Hemp and Honey Granola

Oatmeal - Bowl Oatmeal - Ingredients Oatmeal - Yogurt

Since the end of August my morning routine of waking up at 11 and leisurely sipping coffee has done a complete 180. Now, I wake up hours before I leave the house so I can be aware of current events and look presentable for class. I’ve also become less inclined to make myself a decent breakfast, but that’s where granola comes in!

It’s easy to do ahead and make a lot of, and it’s delicious over a big bowl of fruit and yogurt. The recipe I use is adapted from a recipe I found on The Daring Gourmet. The added hemp protein is from Manitoba Harvest, which has a wide variety of edible hemp products that are grown, and processed, in Manitoba. As well, the honey I used is from Honey-Glo Apiaries in Anola, MB, and can be found at either of the Tall Grass Bakery locations.

Hemp and Honey Granola

Makes 6 cups


4 cups raw oats (not quick or instant)
¾ cup unsweetened dried flaked coconut
⅓ cup chopped or sliced almonds
3 tablespoons sunflower seeds (I used pumpkin seeds)
1 tablespoon flax seeds
1 tablespoon sesame seeds
⅓ cup raw honey
3 tablespoons extra virgin coconut oil
1/4 cup hemp protein powder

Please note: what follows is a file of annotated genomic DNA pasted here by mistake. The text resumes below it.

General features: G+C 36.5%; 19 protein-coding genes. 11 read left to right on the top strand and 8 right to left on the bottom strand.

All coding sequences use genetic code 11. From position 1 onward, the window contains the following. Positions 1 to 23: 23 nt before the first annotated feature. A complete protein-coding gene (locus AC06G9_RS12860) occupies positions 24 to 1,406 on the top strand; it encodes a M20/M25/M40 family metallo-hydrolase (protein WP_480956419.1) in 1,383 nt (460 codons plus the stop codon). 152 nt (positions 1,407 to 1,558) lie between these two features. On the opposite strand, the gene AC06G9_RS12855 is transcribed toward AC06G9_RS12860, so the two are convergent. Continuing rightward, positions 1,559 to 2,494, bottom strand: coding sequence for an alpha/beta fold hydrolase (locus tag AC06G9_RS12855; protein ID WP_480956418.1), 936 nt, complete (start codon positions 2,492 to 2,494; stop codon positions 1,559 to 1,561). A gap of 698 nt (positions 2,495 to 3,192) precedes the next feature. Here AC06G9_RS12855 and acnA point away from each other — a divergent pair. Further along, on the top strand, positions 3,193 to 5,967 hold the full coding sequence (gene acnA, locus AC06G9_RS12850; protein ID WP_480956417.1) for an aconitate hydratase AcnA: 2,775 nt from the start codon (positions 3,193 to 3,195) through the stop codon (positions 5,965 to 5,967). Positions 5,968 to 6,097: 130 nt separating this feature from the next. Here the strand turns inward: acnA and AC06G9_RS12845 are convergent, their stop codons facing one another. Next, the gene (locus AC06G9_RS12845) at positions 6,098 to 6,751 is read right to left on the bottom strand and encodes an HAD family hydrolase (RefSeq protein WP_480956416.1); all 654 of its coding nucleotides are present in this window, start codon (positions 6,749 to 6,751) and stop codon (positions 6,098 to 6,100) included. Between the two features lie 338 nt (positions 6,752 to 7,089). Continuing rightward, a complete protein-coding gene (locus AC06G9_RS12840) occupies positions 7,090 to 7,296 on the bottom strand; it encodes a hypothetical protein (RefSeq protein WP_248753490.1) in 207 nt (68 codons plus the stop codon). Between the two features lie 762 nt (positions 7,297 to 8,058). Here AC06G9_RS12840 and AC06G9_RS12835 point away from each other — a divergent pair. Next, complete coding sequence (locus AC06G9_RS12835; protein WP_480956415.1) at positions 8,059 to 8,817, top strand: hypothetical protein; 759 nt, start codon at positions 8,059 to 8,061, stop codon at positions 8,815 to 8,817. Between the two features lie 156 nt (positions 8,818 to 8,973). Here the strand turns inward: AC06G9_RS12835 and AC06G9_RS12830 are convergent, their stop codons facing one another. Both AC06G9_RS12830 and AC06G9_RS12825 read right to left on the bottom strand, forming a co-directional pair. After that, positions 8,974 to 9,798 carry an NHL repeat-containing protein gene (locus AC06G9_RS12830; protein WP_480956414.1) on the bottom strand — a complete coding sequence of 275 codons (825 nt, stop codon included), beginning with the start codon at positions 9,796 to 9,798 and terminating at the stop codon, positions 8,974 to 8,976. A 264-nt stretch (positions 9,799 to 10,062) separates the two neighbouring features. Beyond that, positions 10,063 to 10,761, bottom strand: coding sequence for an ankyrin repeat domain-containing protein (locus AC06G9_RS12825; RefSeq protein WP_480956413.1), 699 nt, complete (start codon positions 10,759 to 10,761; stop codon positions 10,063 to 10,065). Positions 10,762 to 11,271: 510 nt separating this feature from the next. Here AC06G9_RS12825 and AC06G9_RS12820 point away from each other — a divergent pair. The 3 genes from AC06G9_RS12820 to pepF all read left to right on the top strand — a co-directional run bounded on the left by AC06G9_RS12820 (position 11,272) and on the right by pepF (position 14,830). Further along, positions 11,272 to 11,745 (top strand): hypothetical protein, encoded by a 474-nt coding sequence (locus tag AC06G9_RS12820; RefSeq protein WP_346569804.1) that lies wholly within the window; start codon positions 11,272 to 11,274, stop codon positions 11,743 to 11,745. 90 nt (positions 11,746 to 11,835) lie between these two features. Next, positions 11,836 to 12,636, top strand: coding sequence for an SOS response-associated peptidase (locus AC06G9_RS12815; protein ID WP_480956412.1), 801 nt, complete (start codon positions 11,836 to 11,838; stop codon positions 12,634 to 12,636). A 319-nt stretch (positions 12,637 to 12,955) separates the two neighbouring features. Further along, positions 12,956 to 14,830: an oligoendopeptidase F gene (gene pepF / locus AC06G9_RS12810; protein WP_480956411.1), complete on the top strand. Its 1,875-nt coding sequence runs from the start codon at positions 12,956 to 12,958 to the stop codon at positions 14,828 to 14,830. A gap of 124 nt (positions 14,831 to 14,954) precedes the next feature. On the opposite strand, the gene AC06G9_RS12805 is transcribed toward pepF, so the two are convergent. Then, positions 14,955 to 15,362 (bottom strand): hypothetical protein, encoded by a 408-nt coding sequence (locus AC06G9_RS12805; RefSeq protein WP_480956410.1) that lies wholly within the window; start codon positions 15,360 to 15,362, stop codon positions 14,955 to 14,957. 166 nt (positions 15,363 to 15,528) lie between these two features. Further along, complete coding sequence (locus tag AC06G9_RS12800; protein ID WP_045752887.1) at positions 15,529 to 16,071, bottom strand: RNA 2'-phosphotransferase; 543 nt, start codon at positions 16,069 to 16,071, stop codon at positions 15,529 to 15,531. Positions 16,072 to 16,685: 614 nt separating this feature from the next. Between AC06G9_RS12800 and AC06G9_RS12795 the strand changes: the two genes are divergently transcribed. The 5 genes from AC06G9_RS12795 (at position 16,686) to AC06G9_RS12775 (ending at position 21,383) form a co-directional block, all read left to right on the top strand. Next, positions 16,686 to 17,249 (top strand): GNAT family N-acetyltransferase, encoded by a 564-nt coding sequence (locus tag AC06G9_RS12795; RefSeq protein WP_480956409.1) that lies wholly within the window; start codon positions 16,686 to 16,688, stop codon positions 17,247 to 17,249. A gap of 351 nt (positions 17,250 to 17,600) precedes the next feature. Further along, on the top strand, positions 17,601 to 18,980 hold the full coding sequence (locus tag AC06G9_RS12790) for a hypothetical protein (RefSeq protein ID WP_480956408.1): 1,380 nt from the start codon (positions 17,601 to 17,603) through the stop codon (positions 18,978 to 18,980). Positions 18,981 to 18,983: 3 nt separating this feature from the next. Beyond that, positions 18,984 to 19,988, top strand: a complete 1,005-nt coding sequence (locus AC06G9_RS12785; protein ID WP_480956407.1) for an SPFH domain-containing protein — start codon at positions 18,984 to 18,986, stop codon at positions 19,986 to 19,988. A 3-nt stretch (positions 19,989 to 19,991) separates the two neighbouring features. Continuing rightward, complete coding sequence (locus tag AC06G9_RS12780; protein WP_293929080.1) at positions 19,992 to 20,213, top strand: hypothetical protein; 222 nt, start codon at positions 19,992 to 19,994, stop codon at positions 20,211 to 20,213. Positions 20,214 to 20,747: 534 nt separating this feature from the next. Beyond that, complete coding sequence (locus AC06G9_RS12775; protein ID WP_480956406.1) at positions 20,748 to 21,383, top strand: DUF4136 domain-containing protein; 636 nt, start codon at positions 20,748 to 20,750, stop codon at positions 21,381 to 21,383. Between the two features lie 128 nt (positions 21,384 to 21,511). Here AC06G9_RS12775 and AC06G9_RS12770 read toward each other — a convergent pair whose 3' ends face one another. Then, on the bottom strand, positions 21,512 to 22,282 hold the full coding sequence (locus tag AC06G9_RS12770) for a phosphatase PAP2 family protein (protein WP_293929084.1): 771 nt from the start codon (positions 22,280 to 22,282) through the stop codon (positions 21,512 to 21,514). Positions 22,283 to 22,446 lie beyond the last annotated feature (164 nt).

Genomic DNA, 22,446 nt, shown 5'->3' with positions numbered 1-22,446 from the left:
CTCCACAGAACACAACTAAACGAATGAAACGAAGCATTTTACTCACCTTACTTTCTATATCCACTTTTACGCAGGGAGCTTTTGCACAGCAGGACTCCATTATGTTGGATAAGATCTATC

1 cup assorted dried fruit, like apricots, raisins, cranberries, cherries, pineapple, dates, etc. (I used apricots and cranberries)


  1. Preheat the oven to 325 degrees F.
  2. Place the oats in a large mixing bowl. Add the coconut flakes, nuts and seeds and stir to combine.
  3. Place the honey and coconut oil in a small saucepan and bring to a boil. Boil for one minute and remove from heat.
  4. Pour honey mixture over the oat mixture and stir until coated.
  5. Spread the granola out on a large baking sheet. Bake for 20-25 minutes or until lightly toasted, stirring every few minutes to prevent burning.
  6. Let the granola cool completely then add the dried fruits and stir to combine.
  7. Store in an airtight container. Keeps for about a week.

Watch your granola very carefully, I’ve burnt many a batch walking away for to long!

Manitoba Rocks

Manitoba Rocks curling bonspielManitoba Rocks curling bonspiel

Manitoba Rocks curling bonspiel

Working at a bar has its perks, especially when it includes an entire day of curling and drinking beers. Last weekend the crew from the Pyramid got together for the annual Music Manitoba Curling Bonspiel, which you can read about here. The competition was fierce and even though we didn’t win any games it was such a fun day. All of the photos are complements of my dad Robert Tinker.